Success as a trainer


Political attitude

Shortly before his 75th birthday, Heynckes said that politics as a player and coach was not particularly important to him, but that this had changed after his career. Climate protection has become particularly important to him : For young and future generations, “a fatal climate situation was looming. That is why the young people are absolutely right when they protest. ”He had repeatedly thought that he would have to march in climate demonstrations himself because he could not bear grievances and injustice. At the same time, he said that he had “great sympathy” for the Fridays for Future movement and, also with regard to the COVID-19 pandemic , demanded a change in the current lifestyle “that is geared towards more and more profit” . If society goes on as before, then "everything will end in catastrophe".


Heynckes was the ninth of ten children of a blacksmith and first learned the profession of plasterer in order to get closer to his professional goal of being an architect . On the side, however, he continued to play football and in winter also ice hockey .

He is married and has a daughter. He lives on a farm in Schwalmtal near Mönchengladbach.


Due to the strong reddening of his face when he was excited, Heynckes was nicknamed "Osram" after the lamp manufacturer of the same name when he was coach of Borussia Mönchengladbach . For the first time will Rudi Gores have used the term. The same is said of Wolfram Wuttke . Later the nickname also became known in the media.


  • Dietrich Schulze-Marmeling: Jupp Heynckes. From Rhinelander to Spaniard. In: ders. (Ed.): Strategists of the game. The legendary soccer coach . Verlag Die Werkstatt, Göttingen 2005, ISBN 3-89533-475-8 , pp. 239–246.
  • Detlef Vetten: Jupp Heynckes & die Bayern - A story of winning and losing , Göttingen 2018, ISBN 978-3-7307-0411-0 .

Web links

Commons : Jupp Heynckes  - collection of images, videos and audio files

Individual evidence

  1. 456 Bundesliga victories: Heynckes sets a record ( Memento from March 22, 2012 in the Internet Archive )
  2. Jupp Heynckes will be head coach of FC Bayern until the end of the season. In: fcbayern.com. Retrieved October 6, 2017 .
  3. And is good. In: spiegel.de. Retrieved May 21, 2018 .
  4. Weltfussball.de
  5. ^ Matthias Arnhold: Josef Heynckes - Matches and Goals in Bundesliga . Rec.Sport.Soccer Statistics Foundation. February 7, 2013. Retrieved February 7, 2013.
  6. Marcel Haisma: Jupp Heynckes - Goals in European Cups . Rec.Sport.Soccer Statistics Foundation. October 4, 2003. Retrieved February 7, 2013.
  7. ^ Matthias Arnhold: Josef 'Jupp' Heynckes - International Appearances . Rec.Sport.Soccer Statistics Foundation. April 18, 2004. Retrieved February 7, 2013.
  8. Graduates of the 23rd course (dfb.de)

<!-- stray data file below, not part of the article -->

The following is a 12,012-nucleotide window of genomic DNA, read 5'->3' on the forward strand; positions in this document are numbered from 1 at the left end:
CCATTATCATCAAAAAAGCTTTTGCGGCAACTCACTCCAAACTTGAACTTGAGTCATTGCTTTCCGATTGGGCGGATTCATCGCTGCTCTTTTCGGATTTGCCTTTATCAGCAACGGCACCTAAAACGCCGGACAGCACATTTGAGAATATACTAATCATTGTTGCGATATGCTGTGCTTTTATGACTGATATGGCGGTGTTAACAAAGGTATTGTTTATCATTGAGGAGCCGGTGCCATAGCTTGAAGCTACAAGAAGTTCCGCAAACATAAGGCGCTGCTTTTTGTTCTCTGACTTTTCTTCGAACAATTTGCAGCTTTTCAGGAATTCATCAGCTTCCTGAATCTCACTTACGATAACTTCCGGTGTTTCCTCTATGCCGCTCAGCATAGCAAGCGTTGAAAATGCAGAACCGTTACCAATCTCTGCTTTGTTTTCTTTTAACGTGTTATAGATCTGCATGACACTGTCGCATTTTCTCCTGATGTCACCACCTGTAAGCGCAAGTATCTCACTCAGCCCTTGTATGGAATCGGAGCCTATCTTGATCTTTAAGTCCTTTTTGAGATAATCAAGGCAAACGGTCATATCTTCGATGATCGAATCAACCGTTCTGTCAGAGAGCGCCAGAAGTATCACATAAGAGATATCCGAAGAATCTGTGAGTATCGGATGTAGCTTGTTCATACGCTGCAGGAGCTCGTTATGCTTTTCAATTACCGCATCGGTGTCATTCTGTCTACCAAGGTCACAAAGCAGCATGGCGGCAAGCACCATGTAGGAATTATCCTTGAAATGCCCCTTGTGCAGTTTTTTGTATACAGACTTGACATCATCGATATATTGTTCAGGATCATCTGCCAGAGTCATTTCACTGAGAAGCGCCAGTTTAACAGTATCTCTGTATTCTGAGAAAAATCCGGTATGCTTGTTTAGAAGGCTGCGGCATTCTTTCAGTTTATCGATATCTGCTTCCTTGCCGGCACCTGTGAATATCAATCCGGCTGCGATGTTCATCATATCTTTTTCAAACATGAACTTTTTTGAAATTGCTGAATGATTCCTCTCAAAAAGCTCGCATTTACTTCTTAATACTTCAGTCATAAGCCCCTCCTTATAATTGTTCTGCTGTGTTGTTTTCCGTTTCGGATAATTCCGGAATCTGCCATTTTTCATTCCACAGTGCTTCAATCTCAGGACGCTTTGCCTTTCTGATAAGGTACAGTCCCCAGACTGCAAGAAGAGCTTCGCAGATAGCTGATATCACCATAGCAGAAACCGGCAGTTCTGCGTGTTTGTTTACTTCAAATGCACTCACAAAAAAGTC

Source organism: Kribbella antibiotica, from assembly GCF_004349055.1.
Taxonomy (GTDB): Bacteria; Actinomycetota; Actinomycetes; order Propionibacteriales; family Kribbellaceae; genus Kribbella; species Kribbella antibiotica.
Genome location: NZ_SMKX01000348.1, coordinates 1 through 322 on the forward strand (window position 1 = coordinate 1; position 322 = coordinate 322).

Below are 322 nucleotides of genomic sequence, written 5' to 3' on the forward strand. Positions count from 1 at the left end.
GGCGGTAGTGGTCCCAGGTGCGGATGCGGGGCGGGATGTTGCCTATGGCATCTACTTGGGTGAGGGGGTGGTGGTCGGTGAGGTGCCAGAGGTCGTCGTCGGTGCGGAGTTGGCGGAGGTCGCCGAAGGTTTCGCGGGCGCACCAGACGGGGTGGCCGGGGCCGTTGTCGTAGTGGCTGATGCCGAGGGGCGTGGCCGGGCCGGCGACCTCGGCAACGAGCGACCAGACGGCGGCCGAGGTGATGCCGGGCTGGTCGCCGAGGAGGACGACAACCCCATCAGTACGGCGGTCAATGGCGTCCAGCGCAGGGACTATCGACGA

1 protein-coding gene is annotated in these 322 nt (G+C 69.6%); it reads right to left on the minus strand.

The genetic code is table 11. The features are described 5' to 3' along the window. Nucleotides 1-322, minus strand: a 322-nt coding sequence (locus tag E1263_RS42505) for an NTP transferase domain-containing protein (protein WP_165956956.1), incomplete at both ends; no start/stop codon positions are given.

9. "Heynckes' discharge was my worst mistake". In: Spiegel Online. June 22, 2003. Retrieved May 4, 2009 .
  10. Patrick Krull: The trainer stations of Jupp Heynckes . In: The world . September 16, 2004 ( WELT ONLINE [accessed May 4, 2009]).
  11. ↑ End of early retirement. In: FAZ.NET. April 27, 2009, Retrieved May 4, 2009 .
  12. focus.de
  13. Leverkusen brings Heynckes - Labbadia to HSV , Die Welt, June 5, 2009.
  14. http://www.bayer04.de/B04-DEU/de/_site_index.aspx (link not available)
  15. Jupp Heynckes becomes the new FCB head coach. In: fcbayern.telekom.de , March 25, 2011.
  16. Heynckes 600 . kicker. March 19, 2012. Retrieved March 19, 2012.
  17. Guardiola will be a Bayern coach this summer. In: Spiegel Online , January 16, 2013.
  18. Hoeneß: Heynckes would have continued. In: Frankfurter Allgemeine Zeitung , January 18, 2013.
  19. Heynckes would have liked to continue. In: Augsburger Allgemeine Zeitung , January 18, 2013.
  20. Heynckes makes the 1000 Bundesliga games full , fcbayern.de, February 24, 2013.
  21. Countdown to the Champions League final In: Focus Online , May 20, 2013.
  22. ^ Abendblatt.de : Press conference: Jupp Heynckes ends his coaching career , June 4, 2013.
  23. Jupp Heynckes will be head coach of FC Bayern until the end of the season , October 6, 2017, accessed on October 6, 2017.
  24. Age is just a number , sueddeutsche.de, October 9, 2017, accessed on October 9, 2017.
  25. Sixth Bundesliga title in a row: FC Bayern are German champions . In: Spiegel Online . April 7, 2018 ( spiegel.de [accessed May 8, 2018]).
  26. ^ FC Bayern: Jupp Heynckes - player, coach, person. July 20, 2018, accessed December 18, 2018 .
  27. Heynckes would take to the streets . In: n-tv.de , May 4, 2020. Accessed May 9, 2020.
  28. "Otherwise everything will end in a catastrophe" . In: Frankfurter Allgemeine Zeitung , May 8, 2020. Accessed May 9, 2020.
  29. http://www.stern.de/sport/fussball/2-bayern-trainer-jupp-heynckes-spaete-liebe-fuer-jupp-heynckes-2014588.html
  30. http://www.rp-online.de/thema/jupp-heynckes
  31. tz.de : The last appearance: Heynckes zo Hus! , accessed March 20, 2014.
  32. Philipp Köster: Osram Heynckes: Turn on the light, Jupp! (No longer available online.) In: 11 FREUNDE. June 26, 2003, archived from the original on May 1, 2009 ; Retrieved April 29, 2009 .
  33. Klaus Schlütter: Wolfram Wuttke and the late luck with puffed rice. In: Die Welt-Welt Online. April 2, 2008, accessed August 1, 2011 .
  34. "Osram" should make Schalke shine again. In: Spiegel Online. June 24, 2003. Retrieved April 29, 2009 .